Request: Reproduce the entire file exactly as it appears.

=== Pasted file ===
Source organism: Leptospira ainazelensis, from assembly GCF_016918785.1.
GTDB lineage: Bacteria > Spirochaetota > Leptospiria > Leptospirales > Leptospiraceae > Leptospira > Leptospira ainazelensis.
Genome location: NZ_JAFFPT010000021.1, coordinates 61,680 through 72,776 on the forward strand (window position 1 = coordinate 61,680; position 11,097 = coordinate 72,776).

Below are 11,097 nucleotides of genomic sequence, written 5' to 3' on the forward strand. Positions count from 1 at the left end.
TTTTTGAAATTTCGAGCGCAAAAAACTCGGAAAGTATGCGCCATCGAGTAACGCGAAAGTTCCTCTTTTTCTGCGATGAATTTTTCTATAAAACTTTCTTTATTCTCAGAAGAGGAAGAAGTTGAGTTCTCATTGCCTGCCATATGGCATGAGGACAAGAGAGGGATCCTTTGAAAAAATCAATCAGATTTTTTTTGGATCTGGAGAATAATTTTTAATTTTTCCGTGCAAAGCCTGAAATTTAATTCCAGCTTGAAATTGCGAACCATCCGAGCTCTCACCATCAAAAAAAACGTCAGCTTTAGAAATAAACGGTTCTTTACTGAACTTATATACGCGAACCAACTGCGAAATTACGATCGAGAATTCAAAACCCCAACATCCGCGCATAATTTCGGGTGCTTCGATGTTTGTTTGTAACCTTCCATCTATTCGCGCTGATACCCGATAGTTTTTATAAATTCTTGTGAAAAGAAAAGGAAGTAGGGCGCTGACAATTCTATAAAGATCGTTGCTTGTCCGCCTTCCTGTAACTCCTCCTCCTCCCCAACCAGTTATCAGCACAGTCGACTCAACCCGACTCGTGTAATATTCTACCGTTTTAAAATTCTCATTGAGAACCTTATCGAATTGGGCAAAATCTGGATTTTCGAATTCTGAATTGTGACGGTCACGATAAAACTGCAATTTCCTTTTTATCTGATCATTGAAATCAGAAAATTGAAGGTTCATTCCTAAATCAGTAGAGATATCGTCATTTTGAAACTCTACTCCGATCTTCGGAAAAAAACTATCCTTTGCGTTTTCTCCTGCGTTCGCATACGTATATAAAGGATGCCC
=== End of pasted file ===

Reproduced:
Source organism: Leptospira ainazelensis, from assembly GCF_016918785.1.
GTDB lineage: Bacteria > Spirochaetota > Leptospiria > Leptospirales > Leptospiraceae > Leptospira > Leptospira ainazelensis.
Genome location: NZ_JAFFPT010000021.1, coordinates 61,680 through 72,776 on the forward strand (window position 1 = coordinate 61,680; position 11,097 = coordinate 72,776).

Below are 11,097 nucleotides of genomic sequence, written 5' to 3' on the forward strand. Positions count from 1 at the left end.
TTTTTGAAATTTCGAGCGCAAAAAACTCGGAAAGTATGCGCCATCGAGTAACGCGAAAGTTCCTCTTTTTCTGCGATGAATTTTTCTATAAAACTTTCTTTATTCTCAGAAGAGGAAGAAGTTGAGTTCTCATTGCCTGCCATATGGCATGAGGACAAGAGAGGGATCCTTTGAAAAAATCAATCAGATTTTTTTTGGATCTGGAGAATAATTTTTAATTTTTCCGTGCAAAGCCTGAAATTTAATTCCAGCTTGAAATTGCGAACCATCCGAGCTCTCACCATCAAAAAAAACGTCAGCTTTAGAAATAAACGGTTCTTTACTGAACTTATATACGCGAACCAACTGCGAAATTACGATCGAGAATTCAAAACCCCAACATCCGCGCATAATTTCGGGTGCTTCGATGTTTGTTTGTAACCTTCCATCTATTCGCGCTGATACCCGATAGTTTTTATAAATTCTTGTGAAAAGAAAAGGAAGTAGGGCGCTGACAATTCTATAAAGATCGTTGCTTGTCCGCCTTCCTGTAACTCCTCCTCCTCCCCAACCAGTTATCAGCACAGTCGACTCAACCCGACTCGTGTAATATTCTACCGTTTTAAAATTCTCATTGAGAACCTTATCGAATTGGGCAAAATCTGGATTTTCGAATTCTGAATTGTGACGGTCACGATAAAACTGCAATTTCCTTTTTATCTGATCATTGAAATCAGAAAATTGAAGGTTCATTCCTAAATCAGTAGAGATATCGTCATTTTGAAACTCTACTCCGATCTTCGGAAAAAAACTATCCTTTGCGTTTTCTCCTGCGTTCGCATACGTATATAAAGGATGCCC